Alleluia, Jesus Lives!
Rick Maupin, Council of Twelve Apostles
And very early on the first day of the week, when the sun had risen, they went to the tomb. They had been saying to one another, “Who will roll away the stone for us from the entrance to the tomb?” When they looked up, they saw that the stone, which was very large, had already been rolled back. As they entered the tomb, they saw a young man, dressed in a white robe, sitting on the right side; and they were alarmed. But he said to them, “Do not be alarmed; you are looking for Jesus of Nazareth, who was crucified. He has been raised; he is not here. Look, there is the place they laid him. But go, tell his disciples and Peter that he is going ahead of you to Galilee; there you will see him, just as he told you.” So they went out and fled from the tomb, for terror and amazement had seized them; and they said nothing to anyone, for they were afraid. -Mark 16:2-8
Years ago it was common to read “The End” at the end of a movie or book. Usually it seemed unnecessary because it was obvious that it was the end. Sometimes, however, it seemed strange to see the words “The End” because we did not expect them. We wanted to say, “Wait a minute! This cannot be the ending! There must be more! Is the story just going to leave us hanging?” Strange, abrupt, unresolved, and left hanging might define how the earliest form of the book of Mark ends: “The women fled in terror and told no one anything. They were afraid.”
Really? The End?
Could it be the women fled in terror because they knew this was not the end but the beginning of something more radical and daring than anything they witnessed before Jesus was killed? Jesus was crucified because he upset the status quo and called out the oppressors. Now he has overcome death. What radical things might he do now? And what radical things might he challenge his followers to do?
Reverend Gwen Drake stated, “Of course the women were scared when they saw the stone rolled away from the tomb. They had come to conduct a funeral, not a revolution. They had come to grieve, not to organize” (“Finding Life in Death,” www.hillsboroumc.org/sermons/2010/04_04_2010_sermon.shtml).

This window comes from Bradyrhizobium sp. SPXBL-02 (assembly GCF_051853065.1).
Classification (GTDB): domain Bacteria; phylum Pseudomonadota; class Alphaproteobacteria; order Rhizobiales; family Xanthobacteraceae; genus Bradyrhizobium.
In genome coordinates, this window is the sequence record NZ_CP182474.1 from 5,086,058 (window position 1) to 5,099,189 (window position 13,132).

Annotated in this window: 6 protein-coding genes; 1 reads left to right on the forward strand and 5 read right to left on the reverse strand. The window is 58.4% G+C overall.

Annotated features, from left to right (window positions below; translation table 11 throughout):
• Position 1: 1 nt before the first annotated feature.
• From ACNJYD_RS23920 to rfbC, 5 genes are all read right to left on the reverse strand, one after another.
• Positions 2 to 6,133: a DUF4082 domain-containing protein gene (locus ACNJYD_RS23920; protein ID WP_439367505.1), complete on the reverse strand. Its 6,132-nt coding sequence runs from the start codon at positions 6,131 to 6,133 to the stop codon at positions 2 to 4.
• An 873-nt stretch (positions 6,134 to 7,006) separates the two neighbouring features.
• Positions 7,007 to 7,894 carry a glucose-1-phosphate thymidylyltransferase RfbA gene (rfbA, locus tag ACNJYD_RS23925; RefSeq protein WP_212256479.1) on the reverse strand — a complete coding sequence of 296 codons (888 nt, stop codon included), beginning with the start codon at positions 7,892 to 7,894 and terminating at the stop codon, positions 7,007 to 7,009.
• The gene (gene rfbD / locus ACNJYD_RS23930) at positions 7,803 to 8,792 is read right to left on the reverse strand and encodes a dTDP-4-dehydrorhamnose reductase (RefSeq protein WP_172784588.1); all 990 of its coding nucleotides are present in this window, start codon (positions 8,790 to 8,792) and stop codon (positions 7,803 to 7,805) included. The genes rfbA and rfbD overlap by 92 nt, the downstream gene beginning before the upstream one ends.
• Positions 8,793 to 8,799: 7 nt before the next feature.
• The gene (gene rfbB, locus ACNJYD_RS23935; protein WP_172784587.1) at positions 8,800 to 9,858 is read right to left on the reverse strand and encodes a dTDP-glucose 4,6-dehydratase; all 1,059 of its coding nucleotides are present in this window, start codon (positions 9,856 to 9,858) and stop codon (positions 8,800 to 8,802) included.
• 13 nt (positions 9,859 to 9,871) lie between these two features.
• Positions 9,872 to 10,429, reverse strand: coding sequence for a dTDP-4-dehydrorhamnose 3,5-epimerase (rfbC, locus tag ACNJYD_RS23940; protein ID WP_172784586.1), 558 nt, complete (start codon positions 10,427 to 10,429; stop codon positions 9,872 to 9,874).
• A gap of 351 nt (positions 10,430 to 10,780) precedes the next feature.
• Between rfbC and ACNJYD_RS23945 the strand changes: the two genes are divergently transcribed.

We are called to join the revolution and “courageously challenge cultural, political, and religious trends that are contrary to the reconciling and restoring purposes of God” (Doctrine and Covenants 163:3b).
Through the Resurrection story let us hear that call to participate in a revolution for justice and peace which will ultimately result in God’s Peaceable Kingdom. The Resurrection is not the end.
“Every breath is a resurrection” (Gregory Orr).
Breath of Life
Take a few moments right now to breathe. Simply observe each inhale and exhale. Pay attention to how it feels in your body. Notice the rise and fall of your chest. Notice how you breathe even when you aren’t thinking about it, how your body instinctively knows how to keep you alive without your thought or effort. In this moment, you are alive. Receive this awareness as an expression of divine grace. In joy or despair, loss or celebration, your body continues breathing. How is your breath a resurrection this day?
Today’s Prayer for Peace
Engage in a daily practice of praying for peace in our world. Click here to read today’s prayer and be part of this practice of peace.